Mambo Montage: The Latinization of New York

By Agustín Laó-Montes; Arlene Dávila | Go to book overview

CHAPTER TWELVE
Immigration Status and Identity
Undocumented Mexicans in New York
Jocelyn Solís*

DISCOURSES AND COUNTERDISCOURSES OF ILLEGALITY

Some could argue that the adoption of discourses that label and identify are a necessary aspect of social life. One cannot have an identity unless one is named. As I approach the issue of illegal Mexican immigration, especially as it is taking place in New York City, it is important to keep in mind the problems that being classified as “illegal” can cause for an individual who must learn to navigate within and outside of the many sources of meaning that such an identity carries.

This essay will discuss the close link between discourse and identity and the complex conditions that produce an illegal or undocumented identity. As others have argued, identity is a locus of convergence of both societal and individual conditions (Deaux 1991). Although traditional studies of psychology define identity as a composite of traits inherent to an individual, social constructionist accounts of self and identity instead argue that social, political, and interactive conditions make certain identities possible (Gergen 1991). Sociocultural theory would further argue that the emergence of a psychological form rests on the transformation of the individual's manipulation of external conditions or resources into a bidirectional function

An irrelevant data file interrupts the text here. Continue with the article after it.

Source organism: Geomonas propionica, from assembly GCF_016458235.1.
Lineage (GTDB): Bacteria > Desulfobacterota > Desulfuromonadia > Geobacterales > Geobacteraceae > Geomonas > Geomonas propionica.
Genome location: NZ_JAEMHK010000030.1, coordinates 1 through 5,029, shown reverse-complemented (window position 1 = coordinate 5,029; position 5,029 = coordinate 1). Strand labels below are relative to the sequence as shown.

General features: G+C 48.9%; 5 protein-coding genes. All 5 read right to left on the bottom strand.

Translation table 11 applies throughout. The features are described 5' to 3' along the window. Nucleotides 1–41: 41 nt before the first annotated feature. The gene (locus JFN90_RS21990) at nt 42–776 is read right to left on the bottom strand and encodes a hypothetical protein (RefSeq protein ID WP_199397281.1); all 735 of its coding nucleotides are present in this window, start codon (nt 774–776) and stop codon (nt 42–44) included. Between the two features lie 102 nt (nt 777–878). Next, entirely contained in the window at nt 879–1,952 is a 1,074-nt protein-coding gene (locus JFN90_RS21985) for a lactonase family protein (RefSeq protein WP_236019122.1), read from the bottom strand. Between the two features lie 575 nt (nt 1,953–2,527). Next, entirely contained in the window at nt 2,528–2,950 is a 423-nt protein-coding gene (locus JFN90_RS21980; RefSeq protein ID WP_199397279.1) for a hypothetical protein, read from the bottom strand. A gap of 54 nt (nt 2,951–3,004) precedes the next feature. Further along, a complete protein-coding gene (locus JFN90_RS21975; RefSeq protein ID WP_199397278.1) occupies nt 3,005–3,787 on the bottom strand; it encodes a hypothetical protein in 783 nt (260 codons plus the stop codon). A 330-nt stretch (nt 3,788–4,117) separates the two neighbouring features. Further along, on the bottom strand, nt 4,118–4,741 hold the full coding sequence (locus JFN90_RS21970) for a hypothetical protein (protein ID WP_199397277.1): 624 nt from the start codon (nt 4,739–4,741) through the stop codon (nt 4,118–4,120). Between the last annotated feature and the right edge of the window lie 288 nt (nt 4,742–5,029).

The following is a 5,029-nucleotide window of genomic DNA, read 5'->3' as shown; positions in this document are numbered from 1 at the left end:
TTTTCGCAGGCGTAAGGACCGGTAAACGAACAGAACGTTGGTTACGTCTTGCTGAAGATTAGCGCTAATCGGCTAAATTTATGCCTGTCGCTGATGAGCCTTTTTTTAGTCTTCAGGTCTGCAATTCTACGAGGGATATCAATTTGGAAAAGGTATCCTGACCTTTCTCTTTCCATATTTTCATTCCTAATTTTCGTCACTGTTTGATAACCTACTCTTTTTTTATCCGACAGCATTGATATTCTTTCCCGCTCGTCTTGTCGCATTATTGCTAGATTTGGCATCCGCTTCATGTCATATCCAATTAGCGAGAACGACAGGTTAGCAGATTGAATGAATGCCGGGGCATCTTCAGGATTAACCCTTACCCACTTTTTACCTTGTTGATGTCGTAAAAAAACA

____________________
*
I am greatly indebted to the editors and anonymous reviewers of this volume as well as to my faculty and colleagues for their constructive comments and suggestions to earlier drafts of this manuscript, which continue to be instrumental in the shaping of this work.

-337-

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